Becoming aware of the growing number of ways to experiment — and understanding the risks — is daunting for anyone. But it’s important. A parent’s ability to become better informed — even bit by bit — fosters much-needed understanding.

What Is Involved in the CRAFT Approach?

 CRAFT is about offering the support your loved one needs to turn toward treatment and recovery, motivated by self-care. Families learn to communicate with non-judgmental, open-ended questions.

 A parent’s  high level of anxiety may not allow for much compassion early on. Their relationship with their child may be highly distressed and strained. That is why CRAFT works best with the support of a well-led group or trained therapist, combined with self-education.

Setting Expectations for Work in Therapy

 When I receive a call from a family member concerned about a child’s substance use, I usually meet with the parents first. This meeting allows them to voice fears and emotions that worry them, as well as for me to explain my therapeutic approach to them. I want to honor and respect the tremendously important role of the parent. Parents can begin to find the support they need to approach the issues constructively and help their child.

During the next sessions, I meet with the parents and the child, as well as the adolescent alone. We work together to decide what will help the family most effectively and what support they need. It may be that the use has progressed to where a detox program is appropriate or we may catch it in time to continue to work on an outpatient basis. It may be that the parents and child will each work with their own counselor, and as a family other times. Each family and treatment plan is developed personally for what that adolescent and family needs.

Substance use and treatment raises difficult, complex issues, to be sure. A few paragraphs here can hardly do justice to work in therapy, nor give you what you need to face something so extremely important. To help you further understand adolescence, addiction and treatment see More Resources below.

 An Example of a Compassionate and Loving Approach to Conversation

Parents can’t have a true, meaningful conversation with anyone when they are high or drunk.   If their child come home high or under the influence, the parents’ job is to make sure they are safe and alive for the night.

 The next day, parents can make an opportunity to talk. It may work best to start small with an honest, caring question. For example:

 “You know, I saw you come in last nigh, and you looked like you were having a hard time. What’s going on? Can I help? Can I listen? You know, I love you no matter what!”

Questions like this are open-ended, non-judgmental questions. Keeping this approach for each conversation enables a parent to help a child lower their defenses and open up about with what they are struggling.  

If I could pick one message here, it would be this: Help parents show their child that they are there for them, that they want to talk and are open.  They see the struggle and want to help their child feel less badly – just in a healthier way.

 The benefit of a compassionate approach is that it helps parents become a resource the child can turn to for help. That is why using CRAFT can be so effective. Parents who improve their own self-care can better face their loved one’s struggle with substance abuse, and help find a path to healing that improves life for everyone.

More Resources


 Beautiful Boy: A Father’s Journey Through His Son’s Addiction by David Sheff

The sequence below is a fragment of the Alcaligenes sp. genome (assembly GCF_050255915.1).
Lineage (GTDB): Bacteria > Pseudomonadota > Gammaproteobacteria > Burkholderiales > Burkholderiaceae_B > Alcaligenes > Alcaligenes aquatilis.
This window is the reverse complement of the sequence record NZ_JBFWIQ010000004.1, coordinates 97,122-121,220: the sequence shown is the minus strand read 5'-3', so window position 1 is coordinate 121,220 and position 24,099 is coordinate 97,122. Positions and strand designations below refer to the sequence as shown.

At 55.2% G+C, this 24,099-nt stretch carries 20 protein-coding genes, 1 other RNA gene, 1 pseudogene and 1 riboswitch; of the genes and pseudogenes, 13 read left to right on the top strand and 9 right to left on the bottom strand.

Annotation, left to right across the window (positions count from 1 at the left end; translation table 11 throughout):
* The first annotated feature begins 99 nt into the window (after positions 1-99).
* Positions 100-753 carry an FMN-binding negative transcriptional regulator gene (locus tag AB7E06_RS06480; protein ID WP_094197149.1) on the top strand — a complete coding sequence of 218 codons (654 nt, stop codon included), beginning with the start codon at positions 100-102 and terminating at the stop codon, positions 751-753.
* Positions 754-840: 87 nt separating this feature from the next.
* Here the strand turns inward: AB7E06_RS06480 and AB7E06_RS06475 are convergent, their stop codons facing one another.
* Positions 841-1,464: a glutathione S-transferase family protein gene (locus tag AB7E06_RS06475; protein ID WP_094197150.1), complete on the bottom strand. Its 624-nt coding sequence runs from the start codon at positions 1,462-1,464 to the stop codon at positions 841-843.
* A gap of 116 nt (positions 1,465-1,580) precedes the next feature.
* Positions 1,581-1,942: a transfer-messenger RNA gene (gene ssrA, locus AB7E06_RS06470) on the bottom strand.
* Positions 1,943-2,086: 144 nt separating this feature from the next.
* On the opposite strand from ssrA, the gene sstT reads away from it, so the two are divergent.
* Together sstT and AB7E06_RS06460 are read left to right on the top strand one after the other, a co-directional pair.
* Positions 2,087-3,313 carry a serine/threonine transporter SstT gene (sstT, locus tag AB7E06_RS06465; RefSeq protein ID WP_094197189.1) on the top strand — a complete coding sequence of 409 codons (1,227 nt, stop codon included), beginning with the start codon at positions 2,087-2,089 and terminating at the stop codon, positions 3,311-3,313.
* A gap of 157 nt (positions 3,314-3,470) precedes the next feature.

Beyond Addiction: How Science and Kindness Help People Change by Jeffrey Foote, Carrie Wilkens, Nicole Kosanke, Stephanie Higgs


Buzzed: The Straight Facts About the Most Used and Abused Drugs from Alcohol to Ecstasy by Cynthia Kuhn. This is my go-to recommendation for parents and teens for substance education.


Clean: Overcoming Addiction and Ending America’s Greatest Tragedy by David Sheff

Get Your Loved One Sober: Alternatives to Nagging, Pleading, and Threatening by Robert J. Meyers and Brenda L. Wolfe


Inside Rehab: The Surprising Truth About Addiction Treatment–and How to Get Help That Works by Anne M Fletcher. This is a book I recommend often to concerned parents.


Support Groups

Alcoholics Anonymous – AA


Young People in Recovery – local chapters are located nationwide, including Arlington VA and Washington DC




More about CRAFT

 I direct all parents and partners to this website: – This is the website-based version of CRAFT-lite.

The End of Hitting Rock Bottom by Burt Helm

 For parents who want to get trained in CRAFT online:

 Personal stories

 I Thought I Knew (video) by former users and Partnership for Drug-Free Kids


How to Help Parents Address Their Child’s Drug and Alcohol Use

Robyn Brickel, MA, LMFT

Robyn E. Brickel MA, LMFT, is the founder and director of Brickel and Associates, LLC in Old Town Alexandria, Virginia, which she established in 1999. Her insights for parent and teens appear in interviews in The Washington Post, and Washington Parent magazine, and she presents educational workshops for clinicians on the treatment of adolescent substance abuse and trauma. Her counseling and psychoeducational services provide treatment for recovery from trauma and/or abuse, including dissociation; addictions; adult children of alcoholics (ACOA) issues; body image issues and eating disorders; self-harming behaviors, including emotional intensity and instability; anxiety, depression, and other mood disorders; challenged family systems; chronic illness; co-dependency; dysfunctional relationships; life transitions; loss and bereavement; relationship distress; self esteem; GLBTQ and sexual identity issues/struggles; and stress reduction. She is a trained trauma and addictions therapist who has helped countless clients make and maintain positive changes in their lives. To learn more about Robyn E. Brickel, visit her website.


APA Reference
Brickel, R. (2018). How to Help Parents Address Their Child’s Drug and Alcohol Use. Psych Central. Retrieved on October 29, 2020, from


Scientifically Reviewed
Last updated: 13 Feb 2018
Last reviewed: By John M. Grohol, Psy.D. on 13 Feb 2018
Published on All rights reserved.